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    Gravity doesn't exactly bend light. The light is going in what is to itself a straight line. The space that it's moving through is distorted, though, so an outside observer sees it as bending. It's roughly equivalent to you walking 'straight' home from school. To you it's straight; to someone in orbit you're following the curvature of the Earth.
     
  11. Apr 4, 2005 #10

    Galileo

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    The answers to the question posted in this thread still do not tell us how classical mechanics solves this problem. Newton knew nothing of Heisenberg, Pauli or black holes.
    He did make a remark on this, but I can't remember . :frown:
     
  12. Apr 4, 2005 #11

    dextercioby

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    Coulomb force and gravity force have the same mathematical structure and both have a singularity at zero distance.While for the Coulomb potential this matter is dealt with by QED and its renormalization,unfortunately/fortunately this thing has not been done with gravity (namely graviton loops (unlike gluon ones) are not renormalizable).

    Daniel.
     
  13. Apr 4, 2005 #12

    Andrew Mason

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    Classically it can be done with electric charges because the electron is treated as a point charge. The issue arises with an electron and a positron. The energy released (or work done by) by a positron and electron moving closer to each other keeps increasing - but only to a point. One can never get an electron and a positron arbitrarily close to each other. They both annihilate due to weak interaction at a finite distance.

    But mass is a different story. There is no such thing as a point mass, so you cannot put one mass arbitrarily close to another. So the energy is limited - they don't have to destroy each other in order to avoid infinite energy being released.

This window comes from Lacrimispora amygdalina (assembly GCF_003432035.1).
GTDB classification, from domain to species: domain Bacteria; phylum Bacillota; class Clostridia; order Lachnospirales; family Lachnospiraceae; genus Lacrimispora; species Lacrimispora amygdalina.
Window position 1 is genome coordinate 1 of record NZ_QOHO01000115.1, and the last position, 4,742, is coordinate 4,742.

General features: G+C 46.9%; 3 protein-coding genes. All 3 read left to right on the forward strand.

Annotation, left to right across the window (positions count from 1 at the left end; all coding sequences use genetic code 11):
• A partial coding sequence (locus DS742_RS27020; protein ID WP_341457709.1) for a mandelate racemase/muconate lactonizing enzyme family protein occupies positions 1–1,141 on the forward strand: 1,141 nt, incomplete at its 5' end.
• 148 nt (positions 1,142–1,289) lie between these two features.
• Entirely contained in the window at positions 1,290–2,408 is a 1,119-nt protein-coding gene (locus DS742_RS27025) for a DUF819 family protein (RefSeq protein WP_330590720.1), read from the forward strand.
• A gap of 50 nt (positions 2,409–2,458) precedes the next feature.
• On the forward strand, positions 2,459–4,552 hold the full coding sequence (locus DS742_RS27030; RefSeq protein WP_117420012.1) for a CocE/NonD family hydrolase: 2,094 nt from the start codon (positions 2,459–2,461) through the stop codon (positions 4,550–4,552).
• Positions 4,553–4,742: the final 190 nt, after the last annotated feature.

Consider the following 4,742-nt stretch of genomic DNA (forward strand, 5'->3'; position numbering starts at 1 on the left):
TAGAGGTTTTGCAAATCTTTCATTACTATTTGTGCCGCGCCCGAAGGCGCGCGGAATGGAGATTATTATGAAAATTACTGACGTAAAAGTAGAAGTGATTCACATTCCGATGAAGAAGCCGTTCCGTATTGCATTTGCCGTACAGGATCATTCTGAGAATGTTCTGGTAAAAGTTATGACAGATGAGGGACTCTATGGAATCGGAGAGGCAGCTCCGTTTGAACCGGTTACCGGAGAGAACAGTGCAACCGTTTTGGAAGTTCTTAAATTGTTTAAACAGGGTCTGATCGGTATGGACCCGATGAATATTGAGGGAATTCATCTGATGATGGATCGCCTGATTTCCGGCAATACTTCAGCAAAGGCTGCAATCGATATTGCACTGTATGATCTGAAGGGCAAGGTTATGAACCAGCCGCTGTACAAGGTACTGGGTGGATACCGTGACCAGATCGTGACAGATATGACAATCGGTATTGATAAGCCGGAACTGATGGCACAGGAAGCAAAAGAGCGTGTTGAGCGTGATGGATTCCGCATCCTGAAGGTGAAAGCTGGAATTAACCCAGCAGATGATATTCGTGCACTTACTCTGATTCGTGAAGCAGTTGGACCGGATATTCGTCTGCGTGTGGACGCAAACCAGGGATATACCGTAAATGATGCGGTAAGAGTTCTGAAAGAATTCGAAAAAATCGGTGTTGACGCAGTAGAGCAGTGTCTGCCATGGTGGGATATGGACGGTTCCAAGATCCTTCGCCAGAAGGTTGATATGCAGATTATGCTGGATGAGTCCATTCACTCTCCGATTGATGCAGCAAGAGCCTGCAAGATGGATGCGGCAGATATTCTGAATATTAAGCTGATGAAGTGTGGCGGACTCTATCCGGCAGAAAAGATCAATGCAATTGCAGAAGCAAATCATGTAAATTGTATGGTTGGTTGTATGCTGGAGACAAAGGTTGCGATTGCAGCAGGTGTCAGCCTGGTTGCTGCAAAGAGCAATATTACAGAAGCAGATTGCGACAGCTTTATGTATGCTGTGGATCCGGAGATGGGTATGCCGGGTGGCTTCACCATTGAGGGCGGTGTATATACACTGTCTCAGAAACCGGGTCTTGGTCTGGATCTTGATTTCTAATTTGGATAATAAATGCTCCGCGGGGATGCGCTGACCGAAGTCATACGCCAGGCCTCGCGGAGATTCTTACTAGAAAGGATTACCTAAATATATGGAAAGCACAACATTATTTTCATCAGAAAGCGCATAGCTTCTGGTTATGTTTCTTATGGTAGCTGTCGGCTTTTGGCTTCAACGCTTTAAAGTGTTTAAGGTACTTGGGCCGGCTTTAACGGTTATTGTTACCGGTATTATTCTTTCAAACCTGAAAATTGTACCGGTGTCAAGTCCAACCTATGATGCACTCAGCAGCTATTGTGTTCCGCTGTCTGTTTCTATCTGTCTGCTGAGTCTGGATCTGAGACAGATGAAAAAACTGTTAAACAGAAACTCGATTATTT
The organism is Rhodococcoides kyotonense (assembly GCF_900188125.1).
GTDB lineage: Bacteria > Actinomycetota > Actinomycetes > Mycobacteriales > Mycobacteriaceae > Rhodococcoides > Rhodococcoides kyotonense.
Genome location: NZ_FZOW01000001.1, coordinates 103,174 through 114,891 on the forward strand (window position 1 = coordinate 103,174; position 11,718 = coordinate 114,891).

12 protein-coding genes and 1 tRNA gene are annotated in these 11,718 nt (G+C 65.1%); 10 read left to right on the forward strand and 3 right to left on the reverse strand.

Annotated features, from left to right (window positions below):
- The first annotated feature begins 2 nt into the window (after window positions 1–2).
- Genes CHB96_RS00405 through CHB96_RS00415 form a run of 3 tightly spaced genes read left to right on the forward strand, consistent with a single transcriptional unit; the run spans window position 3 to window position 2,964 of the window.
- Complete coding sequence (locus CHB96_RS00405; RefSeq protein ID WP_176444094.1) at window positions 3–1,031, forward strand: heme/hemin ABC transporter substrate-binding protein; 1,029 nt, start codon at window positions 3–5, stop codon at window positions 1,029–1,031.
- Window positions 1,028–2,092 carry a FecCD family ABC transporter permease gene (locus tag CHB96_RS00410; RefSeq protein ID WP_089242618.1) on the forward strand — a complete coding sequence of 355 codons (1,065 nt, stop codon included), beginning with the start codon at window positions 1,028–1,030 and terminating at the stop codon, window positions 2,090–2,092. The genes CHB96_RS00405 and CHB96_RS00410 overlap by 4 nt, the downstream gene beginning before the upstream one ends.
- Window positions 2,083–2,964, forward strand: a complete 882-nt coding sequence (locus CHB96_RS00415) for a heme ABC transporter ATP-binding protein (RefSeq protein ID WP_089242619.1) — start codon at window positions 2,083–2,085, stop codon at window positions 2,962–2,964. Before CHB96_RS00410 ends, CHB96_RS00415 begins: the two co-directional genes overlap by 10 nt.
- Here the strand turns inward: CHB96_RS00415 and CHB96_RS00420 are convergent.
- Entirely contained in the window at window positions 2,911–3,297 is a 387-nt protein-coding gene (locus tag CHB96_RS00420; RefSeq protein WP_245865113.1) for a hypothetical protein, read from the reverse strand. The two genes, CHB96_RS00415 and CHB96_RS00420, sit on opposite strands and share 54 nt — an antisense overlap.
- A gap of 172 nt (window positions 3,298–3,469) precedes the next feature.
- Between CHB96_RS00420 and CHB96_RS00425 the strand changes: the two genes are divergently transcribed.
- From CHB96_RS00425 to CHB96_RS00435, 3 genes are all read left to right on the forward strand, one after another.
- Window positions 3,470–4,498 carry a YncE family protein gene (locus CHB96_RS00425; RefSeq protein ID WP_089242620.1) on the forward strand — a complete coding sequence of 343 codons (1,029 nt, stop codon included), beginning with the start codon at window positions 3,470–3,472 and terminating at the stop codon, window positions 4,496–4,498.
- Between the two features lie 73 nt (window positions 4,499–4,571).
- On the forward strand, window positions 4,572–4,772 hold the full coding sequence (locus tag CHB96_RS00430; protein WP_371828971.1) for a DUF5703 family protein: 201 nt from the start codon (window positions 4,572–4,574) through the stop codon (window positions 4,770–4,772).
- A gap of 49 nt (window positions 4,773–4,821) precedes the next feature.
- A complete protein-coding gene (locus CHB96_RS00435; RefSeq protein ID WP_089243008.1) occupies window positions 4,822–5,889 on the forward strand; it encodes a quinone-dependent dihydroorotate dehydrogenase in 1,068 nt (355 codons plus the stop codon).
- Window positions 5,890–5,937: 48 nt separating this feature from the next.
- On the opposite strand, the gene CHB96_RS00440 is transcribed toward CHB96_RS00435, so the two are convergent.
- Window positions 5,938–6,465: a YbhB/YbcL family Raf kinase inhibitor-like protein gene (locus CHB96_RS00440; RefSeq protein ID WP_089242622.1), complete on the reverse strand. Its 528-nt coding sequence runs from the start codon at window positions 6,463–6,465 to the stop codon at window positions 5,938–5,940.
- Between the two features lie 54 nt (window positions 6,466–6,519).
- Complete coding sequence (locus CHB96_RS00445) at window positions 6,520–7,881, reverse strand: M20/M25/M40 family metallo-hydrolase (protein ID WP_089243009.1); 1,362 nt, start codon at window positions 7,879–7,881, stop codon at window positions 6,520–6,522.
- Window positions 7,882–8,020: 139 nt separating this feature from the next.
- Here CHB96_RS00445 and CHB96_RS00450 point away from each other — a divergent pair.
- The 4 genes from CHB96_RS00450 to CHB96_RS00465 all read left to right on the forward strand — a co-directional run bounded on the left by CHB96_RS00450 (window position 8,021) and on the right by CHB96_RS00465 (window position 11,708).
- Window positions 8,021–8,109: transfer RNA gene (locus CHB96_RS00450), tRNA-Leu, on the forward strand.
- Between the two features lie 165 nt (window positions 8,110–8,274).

AM
     
  14. Apr 5, 2005 #13

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    seems a pity that the gravitational force cant go to infinity, it would be so much easier for things to stay in place :)

    actually, doesnt this have any influence in the 'debate' over wether space is continuous or just made up of a bunch of little pieces? it seems that since you cant have two object be with distance 0 from their center of masses, then maybe space is not continuous? just a thought.
     
  15. Apr 5, 2005 #14

    Andrew Mason

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    The smallest particle with rest mass (apart, perhaps, from a neutrino) is the electron. The smallest meaningful size would be its Schwartzschild radius, which is [itex]2Gm_e/c^2[/itex]. That works out to:

    [tex]2Gm_e/c^2 = 2*6.67 \times 10^{-11}9.1\times 10^{-31}/9\times 10^16 = 1.35\times 10^{-56}[/tex]m.

    Unfortunately, you can't get two electron masses that close (eg. positron and electron) so we can't tell what would happen if you could.

    AM
     
  16. Apr 6, 2005 #15

    T@P

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    :( i feel sad now. oh well, i guess lunch will cheer me up